• The California Alliance for Arts Education (now Create CA) promotes, supports, and advocates visual and performing arts education for preschoolers through post-secondary students in California schools.

  • The California County Superintendents Educational Services Association represents the 58 district leaders and district offices of education who provide leadership and service to California’s 1,000 school districts and 6.5 million students.

  • The Center for Cultural Innovation is a California-based arts services organization that promotes knowledge sharing and skill building.

  • The Cinnabar Arts Corporation hosts a range of theatrical, musical, and operatic performances in their 120-seater theater in Petaluma.

  • CounterPulse supports emerging multidisciplinary artists engaged in creating innovative and contemporary performances.

  • Dance Palace is a multidisciplinary arts and community center serving residents of the remote West Marin region.

  • Dancers’ Group is a 1,700-strong organization that promotes the visibility and viability of dance through programs that encourage, advocate, and support Bay Area dance artists, the dance community, and audiences.

  • The Destiny Arts Center wants to inspire and initiate social change through art of movement.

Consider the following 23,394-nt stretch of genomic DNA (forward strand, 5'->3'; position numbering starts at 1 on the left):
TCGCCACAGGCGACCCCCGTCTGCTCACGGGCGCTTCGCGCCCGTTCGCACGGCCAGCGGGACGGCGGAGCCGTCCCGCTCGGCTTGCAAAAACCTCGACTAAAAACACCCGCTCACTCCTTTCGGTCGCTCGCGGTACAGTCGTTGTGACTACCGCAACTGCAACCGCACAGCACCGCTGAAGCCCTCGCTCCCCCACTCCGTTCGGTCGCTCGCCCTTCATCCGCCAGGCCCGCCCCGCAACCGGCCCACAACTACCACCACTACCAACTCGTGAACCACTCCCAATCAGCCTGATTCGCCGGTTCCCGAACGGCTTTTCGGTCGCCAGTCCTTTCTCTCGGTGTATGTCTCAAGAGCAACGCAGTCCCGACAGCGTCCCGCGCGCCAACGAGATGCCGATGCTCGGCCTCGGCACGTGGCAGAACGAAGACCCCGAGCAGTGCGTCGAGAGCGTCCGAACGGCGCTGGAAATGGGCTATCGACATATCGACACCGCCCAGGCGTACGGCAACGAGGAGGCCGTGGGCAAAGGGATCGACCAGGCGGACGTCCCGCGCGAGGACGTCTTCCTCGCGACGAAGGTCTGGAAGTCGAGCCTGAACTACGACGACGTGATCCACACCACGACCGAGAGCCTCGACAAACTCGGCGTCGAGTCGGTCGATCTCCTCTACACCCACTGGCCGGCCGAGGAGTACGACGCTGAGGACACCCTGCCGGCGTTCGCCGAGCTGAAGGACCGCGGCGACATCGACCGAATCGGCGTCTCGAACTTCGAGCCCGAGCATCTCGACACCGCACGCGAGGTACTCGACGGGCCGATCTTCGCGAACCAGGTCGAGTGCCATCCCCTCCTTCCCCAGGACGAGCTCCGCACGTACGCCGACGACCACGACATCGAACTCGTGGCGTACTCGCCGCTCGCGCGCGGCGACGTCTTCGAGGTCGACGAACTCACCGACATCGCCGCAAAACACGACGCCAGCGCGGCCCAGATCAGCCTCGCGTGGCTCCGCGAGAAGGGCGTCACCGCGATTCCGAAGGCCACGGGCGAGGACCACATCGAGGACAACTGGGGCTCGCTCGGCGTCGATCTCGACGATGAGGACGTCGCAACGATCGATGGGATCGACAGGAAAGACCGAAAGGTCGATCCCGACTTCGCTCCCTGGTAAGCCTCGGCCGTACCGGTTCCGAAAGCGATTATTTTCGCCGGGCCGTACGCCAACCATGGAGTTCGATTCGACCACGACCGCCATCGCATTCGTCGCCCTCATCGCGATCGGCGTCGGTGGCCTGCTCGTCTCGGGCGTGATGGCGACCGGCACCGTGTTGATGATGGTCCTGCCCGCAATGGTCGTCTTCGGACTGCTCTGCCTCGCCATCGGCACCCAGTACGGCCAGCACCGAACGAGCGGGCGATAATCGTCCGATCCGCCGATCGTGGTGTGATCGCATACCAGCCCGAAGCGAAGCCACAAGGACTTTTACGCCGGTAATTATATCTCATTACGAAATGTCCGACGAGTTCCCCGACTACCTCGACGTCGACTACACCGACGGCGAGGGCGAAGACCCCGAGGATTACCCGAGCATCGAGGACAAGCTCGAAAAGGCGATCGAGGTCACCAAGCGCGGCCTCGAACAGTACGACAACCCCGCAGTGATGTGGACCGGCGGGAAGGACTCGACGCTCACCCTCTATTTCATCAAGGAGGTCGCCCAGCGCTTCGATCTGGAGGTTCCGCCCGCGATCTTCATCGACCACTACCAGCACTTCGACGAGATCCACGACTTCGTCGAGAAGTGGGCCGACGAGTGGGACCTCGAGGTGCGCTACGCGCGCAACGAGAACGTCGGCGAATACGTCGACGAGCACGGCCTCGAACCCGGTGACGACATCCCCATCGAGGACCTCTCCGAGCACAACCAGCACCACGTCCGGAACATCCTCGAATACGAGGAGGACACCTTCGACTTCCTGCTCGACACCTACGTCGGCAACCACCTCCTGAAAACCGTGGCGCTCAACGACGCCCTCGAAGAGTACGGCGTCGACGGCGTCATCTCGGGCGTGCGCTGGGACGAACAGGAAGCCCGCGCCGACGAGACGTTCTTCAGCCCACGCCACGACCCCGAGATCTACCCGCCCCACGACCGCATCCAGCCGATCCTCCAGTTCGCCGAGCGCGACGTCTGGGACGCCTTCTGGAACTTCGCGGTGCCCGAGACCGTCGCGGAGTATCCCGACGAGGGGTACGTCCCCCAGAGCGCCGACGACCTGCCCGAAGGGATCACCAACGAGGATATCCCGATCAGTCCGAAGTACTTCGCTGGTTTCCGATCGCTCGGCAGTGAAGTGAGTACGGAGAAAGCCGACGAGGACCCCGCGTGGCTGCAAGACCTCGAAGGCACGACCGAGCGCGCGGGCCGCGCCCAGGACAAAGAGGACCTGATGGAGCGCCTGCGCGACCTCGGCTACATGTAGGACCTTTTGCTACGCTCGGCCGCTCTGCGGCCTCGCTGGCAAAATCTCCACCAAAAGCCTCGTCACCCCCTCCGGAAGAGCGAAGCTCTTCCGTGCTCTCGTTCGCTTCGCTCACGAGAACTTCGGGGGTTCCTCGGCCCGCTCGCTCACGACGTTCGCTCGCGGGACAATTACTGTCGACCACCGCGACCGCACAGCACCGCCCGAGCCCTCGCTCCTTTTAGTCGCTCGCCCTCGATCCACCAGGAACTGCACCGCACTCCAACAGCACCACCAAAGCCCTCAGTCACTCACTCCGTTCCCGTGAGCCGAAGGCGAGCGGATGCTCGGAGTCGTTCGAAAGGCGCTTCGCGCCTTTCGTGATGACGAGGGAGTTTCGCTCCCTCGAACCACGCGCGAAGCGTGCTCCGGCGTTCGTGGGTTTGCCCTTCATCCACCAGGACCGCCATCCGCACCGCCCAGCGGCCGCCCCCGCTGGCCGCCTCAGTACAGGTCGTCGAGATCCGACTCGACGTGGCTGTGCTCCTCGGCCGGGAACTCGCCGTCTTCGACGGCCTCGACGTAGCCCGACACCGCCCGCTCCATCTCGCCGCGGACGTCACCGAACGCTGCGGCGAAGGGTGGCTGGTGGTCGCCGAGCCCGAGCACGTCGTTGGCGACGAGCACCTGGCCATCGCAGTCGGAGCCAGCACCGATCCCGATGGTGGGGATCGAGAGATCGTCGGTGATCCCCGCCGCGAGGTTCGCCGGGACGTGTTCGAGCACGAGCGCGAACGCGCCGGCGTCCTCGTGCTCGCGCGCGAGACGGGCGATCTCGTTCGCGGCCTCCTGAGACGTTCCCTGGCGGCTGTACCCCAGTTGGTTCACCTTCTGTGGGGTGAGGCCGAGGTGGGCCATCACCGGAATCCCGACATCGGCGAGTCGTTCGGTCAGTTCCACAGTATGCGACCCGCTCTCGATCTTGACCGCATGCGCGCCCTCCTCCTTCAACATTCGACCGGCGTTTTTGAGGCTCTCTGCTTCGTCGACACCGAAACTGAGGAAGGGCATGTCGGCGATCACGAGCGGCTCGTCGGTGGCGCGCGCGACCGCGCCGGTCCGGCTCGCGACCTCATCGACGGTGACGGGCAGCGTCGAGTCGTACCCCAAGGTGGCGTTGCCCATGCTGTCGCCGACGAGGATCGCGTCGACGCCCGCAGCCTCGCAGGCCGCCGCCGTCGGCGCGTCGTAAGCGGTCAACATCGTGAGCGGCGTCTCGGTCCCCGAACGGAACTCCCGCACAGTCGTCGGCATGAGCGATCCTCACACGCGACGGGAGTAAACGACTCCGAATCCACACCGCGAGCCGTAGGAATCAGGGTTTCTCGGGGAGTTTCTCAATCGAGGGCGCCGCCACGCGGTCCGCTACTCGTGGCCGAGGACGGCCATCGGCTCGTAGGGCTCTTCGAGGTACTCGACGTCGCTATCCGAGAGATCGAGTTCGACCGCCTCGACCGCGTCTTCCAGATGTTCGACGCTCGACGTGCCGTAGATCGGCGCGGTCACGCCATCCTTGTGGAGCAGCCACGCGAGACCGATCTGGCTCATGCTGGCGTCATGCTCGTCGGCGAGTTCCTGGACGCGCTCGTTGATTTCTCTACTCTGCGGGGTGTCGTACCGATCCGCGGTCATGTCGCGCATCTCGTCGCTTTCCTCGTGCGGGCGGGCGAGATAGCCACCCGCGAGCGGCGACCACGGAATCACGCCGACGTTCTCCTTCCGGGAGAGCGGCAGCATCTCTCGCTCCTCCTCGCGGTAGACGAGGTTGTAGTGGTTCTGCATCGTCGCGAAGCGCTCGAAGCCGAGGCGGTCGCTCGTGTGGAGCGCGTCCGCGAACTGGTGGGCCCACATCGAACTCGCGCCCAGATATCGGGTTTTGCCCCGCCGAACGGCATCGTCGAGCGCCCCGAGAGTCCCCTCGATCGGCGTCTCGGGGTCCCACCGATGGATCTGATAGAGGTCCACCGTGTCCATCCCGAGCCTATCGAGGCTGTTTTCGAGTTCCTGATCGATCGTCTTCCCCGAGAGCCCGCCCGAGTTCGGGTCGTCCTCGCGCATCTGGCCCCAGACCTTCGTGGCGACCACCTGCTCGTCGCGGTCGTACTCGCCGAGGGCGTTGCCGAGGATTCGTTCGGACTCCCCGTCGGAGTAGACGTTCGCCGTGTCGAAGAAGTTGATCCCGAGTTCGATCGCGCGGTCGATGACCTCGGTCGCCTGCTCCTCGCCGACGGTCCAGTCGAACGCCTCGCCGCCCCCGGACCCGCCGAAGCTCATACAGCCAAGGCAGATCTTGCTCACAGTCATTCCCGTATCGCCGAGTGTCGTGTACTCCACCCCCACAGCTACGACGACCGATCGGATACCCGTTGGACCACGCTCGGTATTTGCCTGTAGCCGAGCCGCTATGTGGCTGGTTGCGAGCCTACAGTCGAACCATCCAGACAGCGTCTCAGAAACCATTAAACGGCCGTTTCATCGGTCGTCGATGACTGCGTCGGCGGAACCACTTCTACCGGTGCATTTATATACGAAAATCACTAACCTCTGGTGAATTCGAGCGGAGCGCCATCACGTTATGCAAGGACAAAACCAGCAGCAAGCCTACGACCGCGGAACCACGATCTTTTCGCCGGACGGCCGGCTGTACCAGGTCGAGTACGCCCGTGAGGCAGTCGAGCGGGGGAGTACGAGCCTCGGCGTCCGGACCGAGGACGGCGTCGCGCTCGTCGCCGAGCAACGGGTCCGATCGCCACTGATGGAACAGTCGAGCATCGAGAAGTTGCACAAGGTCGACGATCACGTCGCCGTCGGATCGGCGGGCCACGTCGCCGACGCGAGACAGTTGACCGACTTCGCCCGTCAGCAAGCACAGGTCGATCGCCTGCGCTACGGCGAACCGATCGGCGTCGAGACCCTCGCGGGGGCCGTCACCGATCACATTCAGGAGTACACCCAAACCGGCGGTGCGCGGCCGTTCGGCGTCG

• The East Bay Center for the Performing Arts is a multidisciplinary arts education organization providing in-school and extra-curricular education programs to 4,500 pre- and middle school students.

  • The East Oakland Youth Development Center is dedicated to developing the social and leadership skills of young people between the ages of 5 and 24.

  • El Teatro Campesino develops and presents new works of Latino theater.

  • EPACENTER is a youth development center in East Palo Alto that enhances the creative potential of young people.

  • Fresh Meat Productions is a transgender and queer arts organization whose productions explore and validate the experiences, expressions and visibility of transgender and gender neutral communities.

  • Golden Thread Productions is the oldest theater company in the United States dedicated to producing plays from or about the Middle East.

  • The Intertribal Friendship House is a center for Indians from the Bay Area with various tribal affiliations and offers culturally competent social services as well as arts and culture programs.